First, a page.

What is Environmental Due Diligence?
Environmental due diligence is the process that evaluates the environmental conditions and risks associated with a property. The process can be at the request of land developers, lenders, attorneys, or private owners who intend to purchase, refinance, or occupy a property.
The rub with performing environmental due diligence in real estate is buyers spend countless hours researching properties to purchase and when the right one is found, no one wants a delay or a cause a problem.
Environmental due diligence is essential for anyone looking to buy a property, whether commercial or residential. Hidden environmental liabilities are a massive problem you can face when purchasing a property that has not been evaluated for environmental due diligence; before making any large real estate transactions, make sure to understand the importance of this process.
When Is Environmental Due Diligence Required?
Lending institutions typically require environmental due diligence before they will finance a real estate purchase, refinance an existing loan, or accept collateral for a construction loan. If a cash buyer is involved, it is up to them to decide if a Phase I or other form of due diligence is necessary.
Who Benefits from Environmental Due Diligence?
Anyone purchasing a property can benefit from environmental due diligence, even if a lending institution is not involved in the sale. The process reduces the chances of someone purchasing real estate inheriting ecological concerns created by the former owners, it also provides an essential legal defense should issues arise. Buyers get to know if there are environmental issues. Sellers, although they typically would prefer a buyer not do due diligence, can avoid liability after the sale in the event contamination is found when a Phase I was not performed. Lastly, lending institutions ensure that their loan is protected from contamination that can diminish the value of the asset. A million-dollar property with a $400,000 cleanup is not worth 1 million dollars.
How Does Environmental Due Diligence Protect You?
Suppose environmental due diligence is performed before purchasing a property. In that case, the purchaser can gain protection from being held accountable for any pre-existing contaminations on the land according to the Comprehensive Environmental Response, Compensations, and Liability Act provisions. If this process is not completed, the new owner can be held responsible for repairing the contamination.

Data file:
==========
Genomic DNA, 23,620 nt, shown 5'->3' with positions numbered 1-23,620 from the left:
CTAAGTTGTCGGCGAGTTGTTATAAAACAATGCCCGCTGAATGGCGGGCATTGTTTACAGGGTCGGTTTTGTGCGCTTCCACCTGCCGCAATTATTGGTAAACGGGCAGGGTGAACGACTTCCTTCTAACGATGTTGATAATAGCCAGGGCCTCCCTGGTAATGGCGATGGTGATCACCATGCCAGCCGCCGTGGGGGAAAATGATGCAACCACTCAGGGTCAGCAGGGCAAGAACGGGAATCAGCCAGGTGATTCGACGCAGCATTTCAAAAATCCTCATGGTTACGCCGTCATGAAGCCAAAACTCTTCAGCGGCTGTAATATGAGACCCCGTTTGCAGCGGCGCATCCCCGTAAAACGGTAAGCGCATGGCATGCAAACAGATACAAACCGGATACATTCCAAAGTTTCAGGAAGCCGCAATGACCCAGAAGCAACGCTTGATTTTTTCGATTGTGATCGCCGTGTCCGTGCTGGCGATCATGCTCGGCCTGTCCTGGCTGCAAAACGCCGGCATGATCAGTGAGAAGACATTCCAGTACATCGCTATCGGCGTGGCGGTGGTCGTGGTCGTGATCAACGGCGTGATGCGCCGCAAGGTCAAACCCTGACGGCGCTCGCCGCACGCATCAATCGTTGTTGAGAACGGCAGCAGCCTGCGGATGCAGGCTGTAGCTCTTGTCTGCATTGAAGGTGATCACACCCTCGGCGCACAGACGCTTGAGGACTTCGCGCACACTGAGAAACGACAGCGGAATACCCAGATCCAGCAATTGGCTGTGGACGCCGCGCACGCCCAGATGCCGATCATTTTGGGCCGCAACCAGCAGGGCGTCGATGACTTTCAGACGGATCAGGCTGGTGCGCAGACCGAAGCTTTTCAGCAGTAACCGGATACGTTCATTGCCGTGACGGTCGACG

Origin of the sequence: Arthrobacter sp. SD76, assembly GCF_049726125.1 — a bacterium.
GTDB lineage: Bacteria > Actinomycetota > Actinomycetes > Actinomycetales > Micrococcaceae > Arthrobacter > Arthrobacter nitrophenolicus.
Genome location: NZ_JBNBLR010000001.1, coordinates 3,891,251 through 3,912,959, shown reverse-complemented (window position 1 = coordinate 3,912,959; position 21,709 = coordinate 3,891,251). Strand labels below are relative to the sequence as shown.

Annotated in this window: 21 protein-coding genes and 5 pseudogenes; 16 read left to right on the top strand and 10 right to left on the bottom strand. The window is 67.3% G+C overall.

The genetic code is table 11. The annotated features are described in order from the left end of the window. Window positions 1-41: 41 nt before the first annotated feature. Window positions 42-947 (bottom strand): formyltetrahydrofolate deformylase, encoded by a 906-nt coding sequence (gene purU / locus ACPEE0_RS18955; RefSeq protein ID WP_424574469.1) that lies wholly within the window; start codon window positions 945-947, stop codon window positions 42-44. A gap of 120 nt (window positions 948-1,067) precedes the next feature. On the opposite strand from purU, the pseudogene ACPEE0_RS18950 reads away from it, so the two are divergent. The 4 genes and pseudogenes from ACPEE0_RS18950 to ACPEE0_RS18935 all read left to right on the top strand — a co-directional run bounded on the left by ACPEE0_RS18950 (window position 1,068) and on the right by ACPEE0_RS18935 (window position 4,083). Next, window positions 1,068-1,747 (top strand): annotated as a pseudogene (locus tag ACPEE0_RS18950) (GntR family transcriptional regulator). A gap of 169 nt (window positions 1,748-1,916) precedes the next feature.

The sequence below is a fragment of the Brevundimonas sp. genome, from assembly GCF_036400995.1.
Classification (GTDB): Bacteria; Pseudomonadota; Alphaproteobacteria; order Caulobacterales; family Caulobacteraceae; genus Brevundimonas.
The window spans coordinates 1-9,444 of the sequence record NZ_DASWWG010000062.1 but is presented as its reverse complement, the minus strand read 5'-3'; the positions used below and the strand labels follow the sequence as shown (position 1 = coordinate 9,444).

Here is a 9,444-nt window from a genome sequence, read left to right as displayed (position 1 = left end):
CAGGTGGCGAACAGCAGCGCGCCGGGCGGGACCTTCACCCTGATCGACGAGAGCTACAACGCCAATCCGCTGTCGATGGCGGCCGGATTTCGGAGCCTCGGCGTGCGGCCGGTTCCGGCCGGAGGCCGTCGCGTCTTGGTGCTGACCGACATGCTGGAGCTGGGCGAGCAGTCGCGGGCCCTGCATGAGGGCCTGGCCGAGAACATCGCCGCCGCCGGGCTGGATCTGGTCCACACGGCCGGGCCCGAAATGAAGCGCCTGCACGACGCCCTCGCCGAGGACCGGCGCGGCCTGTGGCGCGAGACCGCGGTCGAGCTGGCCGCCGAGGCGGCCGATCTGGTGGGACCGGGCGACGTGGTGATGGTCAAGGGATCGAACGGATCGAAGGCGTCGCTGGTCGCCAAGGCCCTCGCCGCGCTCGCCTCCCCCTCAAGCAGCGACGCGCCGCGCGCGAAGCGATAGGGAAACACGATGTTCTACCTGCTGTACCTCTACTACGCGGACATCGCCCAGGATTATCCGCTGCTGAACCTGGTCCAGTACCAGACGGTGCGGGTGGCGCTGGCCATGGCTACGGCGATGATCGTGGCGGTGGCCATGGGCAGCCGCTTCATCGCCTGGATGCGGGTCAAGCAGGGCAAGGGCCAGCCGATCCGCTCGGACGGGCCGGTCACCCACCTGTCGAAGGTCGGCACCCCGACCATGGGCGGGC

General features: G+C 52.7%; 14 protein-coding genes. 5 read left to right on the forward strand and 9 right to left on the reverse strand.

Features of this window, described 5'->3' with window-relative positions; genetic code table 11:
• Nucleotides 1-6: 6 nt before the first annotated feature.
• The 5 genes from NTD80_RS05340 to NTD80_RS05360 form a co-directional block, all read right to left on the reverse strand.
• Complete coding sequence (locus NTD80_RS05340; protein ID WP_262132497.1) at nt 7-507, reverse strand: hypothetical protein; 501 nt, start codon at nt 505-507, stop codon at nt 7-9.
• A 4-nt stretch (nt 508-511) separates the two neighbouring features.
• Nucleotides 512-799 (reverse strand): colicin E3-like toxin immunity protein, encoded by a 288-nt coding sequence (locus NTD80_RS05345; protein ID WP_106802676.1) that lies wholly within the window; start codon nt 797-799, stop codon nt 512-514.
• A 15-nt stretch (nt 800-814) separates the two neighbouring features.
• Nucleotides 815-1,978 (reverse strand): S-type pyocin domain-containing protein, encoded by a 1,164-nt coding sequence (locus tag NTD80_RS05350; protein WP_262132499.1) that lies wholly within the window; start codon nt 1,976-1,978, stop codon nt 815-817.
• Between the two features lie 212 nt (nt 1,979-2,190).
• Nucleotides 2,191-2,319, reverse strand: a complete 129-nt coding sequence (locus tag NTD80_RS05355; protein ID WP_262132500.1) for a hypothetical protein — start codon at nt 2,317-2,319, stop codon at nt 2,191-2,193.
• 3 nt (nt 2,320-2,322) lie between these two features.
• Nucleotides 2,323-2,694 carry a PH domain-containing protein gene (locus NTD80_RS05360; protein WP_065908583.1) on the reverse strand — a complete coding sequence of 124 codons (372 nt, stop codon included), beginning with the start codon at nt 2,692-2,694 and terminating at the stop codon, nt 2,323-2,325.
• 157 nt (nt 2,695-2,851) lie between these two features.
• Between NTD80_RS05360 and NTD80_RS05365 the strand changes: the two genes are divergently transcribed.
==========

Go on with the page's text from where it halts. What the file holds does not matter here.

Buyers can also avoid being hit with the cost of environmental cleanup. After completing tens of thousands of property transactions, the cleanup of sites is most commonly found when the current owner was lax in performing any environmental due diligence. There are many properties that are being sold or planned to be sold that have been held by the owner for a number of years and they never did any environmental assessment of the property.
What Does the Comprehensive Environmental Response, Compensation, and Liability Act (CERLCA) Require?
CERCLA establishes the process of determining who is liable for any hazardous substances on a property. Any property owners who are found to violate environmental due diligence can have to pay fines and fix the issues are their own expense, even if they aren’t responsible for the original contamination. Merely owning a contaminated property is enough to make you liable in the eyes of the law; this is why environmental due diligence is so necessary.
What is common Environmental Due Diligence?
The most common environmental due diligence is performing a Phase I ESA. Phase I is an investigation into past and current ownership and uses of a property to assess the potential existence of hazardous substances or petroleum contamination on, in, or at a property. It will even look at neighboring properties to see how they can affect the target property. A Phase I ESA investigation is purely research and a site visit. There is no testing during Phase I because you don't know if you have to test a site until Phase I is completed.
There is a level of service you can expect from Phase I as they must be completed by an “environmental professional”. The goal of the Phase I ESA is to identify recognized environmental conditions (“RECs”) that may affect the property or trigger liability for the buyer and determine whether further due diligence in regard to the RECs is appropriate. Further evaluation can be Phase II or Phase III. More about a Phase II & III can be found here Phase II, Phase III
A great resource with questions and answers regarding Phase I's can be found below.
Due Diligence Questions? Call the Experts